If I remember correctly, the last and only Canuck playoff game I attended was 10 years ago against the then-powerhouse Colorado Avalanche. It was the first time the local team made the playoffs in the Brian Burke era and I can still remember the electricity inside the building. Nobody cared that the Avs had taken a 2-0 series lead over the Canucks because people were just excited playoff hockey was back. Vancouver lost that game in OT – in fact swept in four by Colorado two nights later – but I witnessed my first “Sedinery” moment, live. The twins combined on a cycle and a no-look pass found a streaking Todd Bertuzzi (Yes, him, but in full gear.) down an open wing. He deked and scored a beauty goal which brought the house down. What made it so special was the crowd rising up to their feet as the play develops, realizing what was about to happen. And when it did, bedlam ensued.
And THAT is why I’m always willing to pay money to attend live sporting events. Like most sports fans, I just crave for those moments where I can tell someone that, “Yes. I was there where so-and-so…….!”
But upon receiving an invite to go to game five of the Western Conference Final between the Sharks and the Canucks, I hesitated for a moment. Not that I didn’t want to go but was surprised that I actually thought about it before accepting. I suppose it had to do with my attitude towards this year’s Stanley Cup playoffs. For whatever reason, I decided to stay even keel, especially after that surreal first round series against Chicago. When the Canucks won, I was content. When they lost, I simply shrugged my shoulders & waited for the next game. Sort of like the old British WWII slogan: “Keep calm and carry on.”
Well, so much for that on the day of the game. As time slowly ticked away at work, my anxiety level would increase accordingly. Next thing you know I bolted out the door when it was time to leave and my heart was racing as I drove into downtown.
I met up with Dr. B (THANK YOU!!!) outside the CBC building where someone brought in a life-sized plastic /foam/whatever-the-material shark for display. It garnered a lot of attention as fans lined up to take funny pictures with it. Right next to the shark was the public viewing area the CBC had set up to screen the broadcast and it was 80% filled just an hour before face-off. Numerous street food carts also made their way across the closed-off street to take advantage of the crowd. Dr. B and I grabbed a quick dinner from one of the carts and eventually made our way into Rogers Arena.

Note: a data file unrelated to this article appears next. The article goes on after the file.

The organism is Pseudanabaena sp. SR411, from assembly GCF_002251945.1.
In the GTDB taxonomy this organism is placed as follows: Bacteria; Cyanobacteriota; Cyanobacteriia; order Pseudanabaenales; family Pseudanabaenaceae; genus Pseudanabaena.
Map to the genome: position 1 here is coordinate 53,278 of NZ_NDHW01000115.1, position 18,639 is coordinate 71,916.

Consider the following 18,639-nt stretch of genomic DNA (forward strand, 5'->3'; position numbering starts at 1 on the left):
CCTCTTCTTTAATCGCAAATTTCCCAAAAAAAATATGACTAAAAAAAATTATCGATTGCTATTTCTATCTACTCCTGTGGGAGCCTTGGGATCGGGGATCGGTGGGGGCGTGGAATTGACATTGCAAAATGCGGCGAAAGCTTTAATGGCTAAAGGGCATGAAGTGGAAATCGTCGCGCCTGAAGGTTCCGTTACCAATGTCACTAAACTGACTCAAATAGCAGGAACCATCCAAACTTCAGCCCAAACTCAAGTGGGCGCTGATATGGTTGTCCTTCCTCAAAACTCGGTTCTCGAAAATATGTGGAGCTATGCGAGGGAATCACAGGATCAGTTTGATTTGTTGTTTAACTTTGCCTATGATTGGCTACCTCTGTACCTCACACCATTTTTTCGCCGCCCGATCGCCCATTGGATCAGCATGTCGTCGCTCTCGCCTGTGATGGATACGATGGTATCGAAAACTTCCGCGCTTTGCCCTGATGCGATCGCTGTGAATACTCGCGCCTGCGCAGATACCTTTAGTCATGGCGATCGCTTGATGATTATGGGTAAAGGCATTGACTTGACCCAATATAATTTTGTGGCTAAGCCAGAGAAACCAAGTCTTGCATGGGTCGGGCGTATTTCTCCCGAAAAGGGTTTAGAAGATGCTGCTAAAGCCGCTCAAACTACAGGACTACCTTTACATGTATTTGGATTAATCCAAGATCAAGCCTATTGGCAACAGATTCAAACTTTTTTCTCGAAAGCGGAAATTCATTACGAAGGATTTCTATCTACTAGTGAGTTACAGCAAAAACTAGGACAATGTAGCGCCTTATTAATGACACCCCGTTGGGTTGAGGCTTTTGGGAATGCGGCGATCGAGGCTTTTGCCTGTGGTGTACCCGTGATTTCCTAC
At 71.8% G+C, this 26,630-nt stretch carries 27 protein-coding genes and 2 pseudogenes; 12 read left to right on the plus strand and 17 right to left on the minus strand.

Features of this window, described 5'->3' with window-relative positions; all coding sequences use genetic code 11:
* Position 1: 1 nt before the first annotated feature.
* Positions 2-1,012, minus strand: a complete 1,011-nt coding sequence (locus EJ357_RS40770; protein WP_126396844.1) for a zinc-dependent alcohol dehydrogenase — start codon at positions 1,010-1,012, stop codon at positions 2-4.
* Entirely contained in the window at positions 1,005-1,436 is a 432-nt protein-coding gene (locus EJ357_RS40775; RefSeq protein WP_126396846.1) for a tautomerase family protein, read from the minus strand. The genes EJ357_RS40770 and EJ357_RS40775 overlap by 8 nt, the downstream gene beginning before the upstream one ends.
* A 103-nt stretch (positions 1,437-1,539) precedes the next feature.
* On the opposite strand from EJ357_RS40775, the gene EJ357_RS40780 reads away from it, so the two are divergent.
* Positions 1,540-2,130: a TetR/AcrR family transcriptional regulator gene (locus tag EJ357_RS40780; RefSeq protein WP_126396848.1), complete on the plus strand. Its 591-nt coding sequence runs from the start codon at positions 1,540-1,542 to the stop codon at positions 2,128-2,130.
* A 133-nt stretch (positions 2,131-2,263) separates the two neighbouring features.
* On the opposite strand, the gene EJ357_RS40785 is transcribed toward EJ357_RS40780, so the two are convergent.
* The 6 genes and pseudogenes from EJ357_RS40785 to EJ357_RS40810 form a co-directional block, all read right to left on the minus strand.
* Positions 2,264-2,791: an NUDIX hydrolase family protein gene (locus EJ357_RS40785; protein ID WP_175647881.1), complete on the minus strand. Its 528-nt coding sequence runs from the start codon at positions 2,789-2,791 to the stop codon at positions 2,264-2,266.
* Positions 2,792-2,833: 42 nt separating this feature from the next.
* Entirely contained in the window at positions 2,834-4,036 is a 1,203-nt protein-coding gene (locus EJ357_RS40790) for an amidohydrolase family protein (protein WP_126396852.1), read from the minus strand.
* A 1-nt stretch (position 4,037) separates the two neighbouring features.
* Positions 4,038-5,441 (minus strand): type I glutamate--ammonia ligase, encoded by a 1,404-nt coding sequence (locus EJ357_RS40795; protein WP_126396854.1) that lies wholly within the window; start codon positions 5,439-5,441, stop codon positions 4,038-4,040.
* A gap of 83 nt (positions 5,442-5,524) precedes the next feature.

As we settled into our seats up in the nose bleeds, the folks sitting around us made their way up the stairs. After one quick look at them, Dr. B & I figured the night would get quite interesting. Reason? Each person was holding 3-4 cups of beer.
Without getting into too much detail, the following, in no particular order, happened as the night went on: One guy wouldn’t stop bragging about the fact he caught Kesler’s game tying goal on his camera; Someone sitting behind Dr. B spilled some beer on him, twice; a mouse the size of a chicken McNugget made a short & sweet appearance in our section; The dude on my left got drunk and started talking gibberish while I tried to watch the game; That same dude (and his friends) all stood up during both OT periods forcing me to do likewise; AND THAT SAME DUDE literally grabbed me by the waist and picked me up to celebrate the winning goal…….Yeah, it was a memorable night alright……..
As for the game…….
Despite the 54-saves performance, I couldn’t get over the fact how poor Luongo looked on those two San Jose goals.
The officiating was a joke and everybody in the building made sure the referees knew how we felt.
I might have witnessed the most dominating playoff performance by the Sedins, to date.
I don’t think I’ve ever screamed as loud or jumped so much like an idiot as when Kesler tied the game. That was until Bieska scored.
The game winning goal was still a blur to me. All I remember was: 1, A bunch of people behind the net; 2, The puck went missing; 3, Bieska winding up and 4, Seeing the puck in the net & everyone inside the building going nuts.
I’m not sure if there’s anything more I can describe about this game given the context and how it unfolded at the end. Suffice to say I’ll be hard pressed to find another one that’s as dramatic and memorable as this one.